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Climate

Overview

Climate exerts the most profound effect on the ability of a region or site to produce quality grapes. With the exception of low rainfall, which may be offset by intense irrigation, most climatic variables are impossible or cost prohibitive to control.Climate can be considered at 3 different scales in any discussion about viticultural areas: the macroclimate, the mesoclimate, and the microclimate.

Macroclimate refers to the prevailing climate or broad weather patterns of a relatively large area or geographic region. The mesoclimate is a more localized and specific climate, often influenced by topography. The microclimate of a vineyard describes the specific environment from the soil into the vine canopy.

The climate variables critical to wine grape growing and necessary in the description of the Texas wine regions include daily maximum temperature (TMAX), daily minimum temperature (TMIN), daily average temperature (TAVG), annual precipitation (PPT), growing degree-days (GDD), ripening period mean temperature (RPMT), and solar radiation (Rs).

Temperature

Temperature is most significant in the months prior to ripening and plays a large role in the style of the wine production. The great wine regions tend to be characterized by low diurnal fluctuations in temperature around harvest. In general, minimal variations in temperature around the mean imply greater grape flavor, aroma and pigmentation at given maturity levels. Growing season temperatures play a critical role in description of a viticultural area due to the influence on grape ripening and fruit quality. Vine growth is optimized by average temperatures of 73.4-77ºF.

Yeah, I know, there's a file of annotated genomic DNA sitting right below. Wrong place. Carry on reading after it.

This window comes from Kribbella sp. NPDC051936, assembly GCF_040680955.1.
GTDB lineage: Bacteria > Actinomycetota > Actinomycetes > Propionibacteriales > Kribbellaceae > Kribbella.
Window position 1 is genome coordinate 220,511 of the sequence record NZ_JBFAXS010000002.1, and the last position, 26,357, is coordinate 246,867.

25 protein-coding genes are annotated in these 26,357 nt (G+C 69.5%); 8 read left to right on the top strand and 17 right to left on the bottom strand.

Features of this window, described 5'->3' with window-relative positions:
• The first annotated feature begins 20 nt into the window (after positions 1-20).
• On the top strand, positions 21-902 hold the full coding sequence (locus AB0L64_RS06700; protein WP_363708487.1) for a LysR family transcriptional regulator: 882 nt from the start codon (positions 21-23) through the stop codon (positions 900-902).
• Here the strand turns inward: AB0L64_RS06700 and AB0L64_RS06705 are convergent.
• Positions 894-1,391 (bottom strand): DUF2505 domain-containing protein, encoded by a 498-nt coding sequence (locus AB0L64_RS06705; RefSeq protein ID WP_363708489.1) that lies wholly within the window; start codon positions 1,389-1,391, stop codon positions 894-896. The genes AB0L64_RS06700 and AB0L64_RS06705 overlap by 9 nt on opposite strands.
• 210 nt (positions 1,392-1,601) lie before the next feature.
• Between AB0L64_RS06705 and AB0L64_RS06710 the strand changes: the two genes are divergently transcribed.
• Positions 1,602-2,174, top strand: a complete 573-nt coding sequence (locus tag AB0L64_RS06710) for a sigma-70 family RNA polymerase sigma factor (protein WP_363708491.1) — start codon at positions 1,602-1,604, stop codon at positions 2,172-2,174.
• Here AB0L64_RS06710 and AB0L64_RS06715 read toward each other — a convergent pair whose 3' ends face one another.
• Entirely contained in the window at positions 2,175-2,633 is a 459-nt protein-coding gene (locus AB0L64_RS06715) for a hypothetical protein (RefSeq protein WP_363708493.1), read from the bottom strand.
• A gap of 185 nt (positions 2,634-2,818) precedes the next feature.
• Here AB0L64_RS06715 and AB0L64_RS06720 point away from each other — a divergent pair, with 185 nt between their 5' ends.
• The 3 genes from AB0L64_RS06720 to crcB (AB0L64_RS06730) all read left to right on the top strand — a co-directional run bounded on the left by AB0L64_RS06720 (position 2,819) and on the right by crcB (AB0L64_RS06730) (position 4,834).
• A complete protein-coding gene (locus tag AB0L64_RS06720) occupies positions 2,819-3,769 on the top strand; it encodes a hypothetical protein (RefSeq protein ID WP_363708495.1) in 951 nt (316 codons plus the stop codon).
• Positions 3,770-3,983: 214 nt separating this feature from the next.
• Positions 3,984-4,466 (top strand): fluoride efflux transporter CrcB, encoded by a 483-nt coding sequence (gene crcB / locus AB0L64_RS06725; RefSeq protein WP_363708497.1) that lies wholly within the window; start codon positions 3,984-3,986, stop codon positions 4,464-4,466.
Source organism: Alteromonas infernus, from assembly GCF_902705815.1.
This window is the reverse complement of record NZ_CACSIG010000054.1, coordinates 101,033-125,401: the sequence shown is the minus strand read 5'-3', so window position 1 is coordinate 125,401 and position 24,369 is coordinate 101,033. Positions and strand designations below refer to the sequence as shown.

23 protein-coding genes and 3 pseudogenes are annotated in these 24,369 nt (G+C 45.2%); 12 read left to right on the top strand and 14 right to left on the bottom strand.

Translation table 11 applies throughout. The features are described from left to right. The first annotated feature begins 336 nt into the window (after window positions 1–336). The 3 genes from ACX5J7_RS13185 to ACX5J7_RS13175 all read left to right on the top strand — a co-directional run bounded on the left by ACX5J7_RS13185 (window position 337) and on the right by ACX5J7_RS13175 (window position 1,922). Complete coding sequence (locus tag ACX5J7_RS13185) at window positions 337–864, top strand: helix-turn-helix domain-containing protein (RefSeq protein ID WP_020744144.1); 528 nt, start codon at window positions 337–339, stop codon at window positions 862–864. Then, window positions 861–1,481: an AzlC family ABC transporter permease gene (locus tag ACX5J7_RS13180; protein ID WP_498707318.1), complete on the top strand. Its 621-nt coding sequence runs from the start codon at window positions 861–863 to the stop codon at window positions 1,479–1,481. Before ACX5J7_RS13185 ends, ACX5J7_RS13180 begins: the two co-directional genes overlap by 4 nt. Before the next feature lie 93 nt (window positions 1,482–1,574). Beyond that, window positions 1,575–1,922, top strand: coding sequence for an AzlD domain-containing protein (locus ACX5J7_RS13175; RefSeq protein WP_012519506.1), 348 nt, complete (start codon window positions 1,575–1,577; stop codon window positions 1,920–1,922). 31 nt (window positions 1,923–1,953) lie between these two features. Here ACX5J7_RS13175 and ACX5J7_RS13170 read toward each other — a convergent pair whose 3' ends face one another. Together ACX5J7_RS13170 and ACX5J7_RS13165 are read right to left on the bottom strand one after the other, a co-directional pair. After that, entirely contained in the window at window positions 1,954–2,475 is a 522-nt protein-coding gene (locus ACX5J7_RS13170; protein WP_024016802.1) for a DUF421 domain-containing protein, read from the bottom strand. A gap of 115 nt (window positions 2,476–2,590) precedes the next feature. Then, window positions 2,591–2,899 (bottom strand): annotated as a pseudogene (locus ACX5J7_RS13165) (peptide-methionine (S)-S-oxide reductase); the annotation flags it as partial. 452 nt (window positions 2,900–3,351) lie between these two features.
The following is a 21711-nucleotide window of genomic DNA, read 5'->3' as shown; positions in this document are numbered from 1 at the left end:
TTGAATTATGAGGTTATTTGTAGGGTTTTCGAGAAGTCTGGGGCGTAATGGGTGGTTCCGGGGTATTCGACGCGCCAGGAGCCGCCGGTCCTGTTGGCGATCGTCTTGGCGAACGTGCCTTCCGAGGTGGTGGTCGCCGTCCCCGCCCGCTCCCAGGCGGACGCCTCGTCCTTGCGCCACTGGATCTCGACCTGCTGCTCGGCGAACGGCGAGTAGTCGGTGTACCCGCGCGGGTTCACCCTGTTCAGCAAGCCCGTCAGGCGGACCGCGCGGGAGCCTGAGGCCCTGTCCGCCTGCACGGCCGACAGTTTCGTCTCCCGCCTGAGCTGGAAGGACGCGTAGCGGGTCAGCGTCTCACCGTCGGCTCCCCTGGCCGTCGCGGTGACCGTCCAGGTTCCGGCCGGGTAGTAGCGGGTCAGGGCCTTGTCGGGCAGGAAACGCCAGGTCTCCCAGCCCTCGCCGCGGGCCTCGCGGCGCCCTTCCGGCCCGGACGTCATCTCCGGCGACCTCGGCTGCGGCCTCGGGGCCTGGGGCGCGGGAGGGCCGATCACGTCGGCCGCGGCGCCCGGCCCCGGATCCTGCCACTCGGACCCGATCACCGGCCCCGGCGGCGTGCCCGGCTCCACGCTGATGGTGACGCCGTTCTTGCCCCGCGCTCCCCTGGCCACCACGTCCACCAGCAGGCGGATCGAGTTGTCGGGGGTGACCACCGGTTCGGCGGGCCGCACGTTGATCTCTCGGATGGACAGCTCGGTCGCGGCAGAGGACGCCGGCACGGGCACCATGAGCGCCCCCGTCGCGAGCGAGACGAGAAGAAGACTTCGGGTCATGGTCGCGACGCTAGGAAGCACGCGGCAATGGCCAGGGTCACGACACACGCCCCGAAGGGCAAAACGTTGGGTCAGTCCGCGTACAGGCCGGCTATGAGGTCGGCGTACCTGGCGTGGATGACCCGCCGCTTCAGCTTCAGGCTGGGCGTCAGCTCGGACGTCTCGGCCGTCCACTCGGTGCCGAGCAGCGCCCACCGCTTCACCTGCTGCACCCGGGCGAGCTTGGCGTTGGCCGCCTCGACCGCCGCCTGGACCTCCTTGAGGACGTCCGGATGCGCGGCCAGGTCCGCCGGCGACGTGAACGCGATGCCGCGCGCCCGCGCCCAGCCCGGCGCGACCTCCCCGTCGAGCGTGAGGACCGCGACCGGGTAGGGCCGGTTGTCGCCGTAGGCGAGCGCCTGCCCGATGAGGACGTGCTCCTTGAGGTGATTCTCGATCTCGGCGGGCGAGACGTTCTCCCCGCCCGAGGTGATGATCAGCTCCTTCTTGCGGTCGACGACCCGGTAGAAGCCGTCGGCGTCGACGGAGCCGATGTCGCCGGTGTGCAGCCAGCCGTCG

Precipitation

Lack of adequate rainfall can be of severe influence on grape productivity in the absence of good quality water for irrigation. The adequacy of a total or complete season rainfall for grapevine growth is an obvious climatic criterion. Too much rainfall can be a problem and most quality wines are produced in regions where the annual rainfall does not exceed 70-80cm. Moisture availability at particular growth stages has important implications, thus it is the timing of the excess rainfall that is of greater consequence than the amount of the rainfall.

Growing Degree Days

Growing season temperature is another critical aspect of climate for successful grapevine growth as it plays a crucial role in grape ripening and fruit quality. Growing degree days (GDD) is a measure of growing season temperature and can be used to compare an area's climate with that of a known winegrowing region. Degree-days are a rough measure of the cumulative amount of functional heat experienced by grapevines during a growing season defined as April 1st through October 31st. GDD is determined by subtracting 50 oF (10ºC) from the mean daily temperature and calculating the cumulative sum through the growing season. This base of 50 oF is used in calculations because virtually no shoot growth occurs below this temperature. Cumulative Growing Degrees days is the summation of the individual GDD values for each month in the growing season (April 01st to October 31st).

Ripening Period Mean Temperature

This refers to the average mean temperature during the final ripening months of July through September with temperatures ranging from 15-21ºC (59-69.8 oF). This is often the period during the growing season where rates of acid loss & sugar accumulation determine the potential style and balance of wine.

Data Descriptions

Topography
Soils

Select a region for description

Bell Mountain
Escondido Valley
Fredericksburg (THC)
Mesilla Valley
Texoma
Texas Davis Mountains
Texas Hill Country
Texas High Plains

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Texas High Plains Texas Hill Country Texoma Mesilla Valley Escondido Valley Fredericksburg (THC) Bell Mountain Texas Davis Mountains


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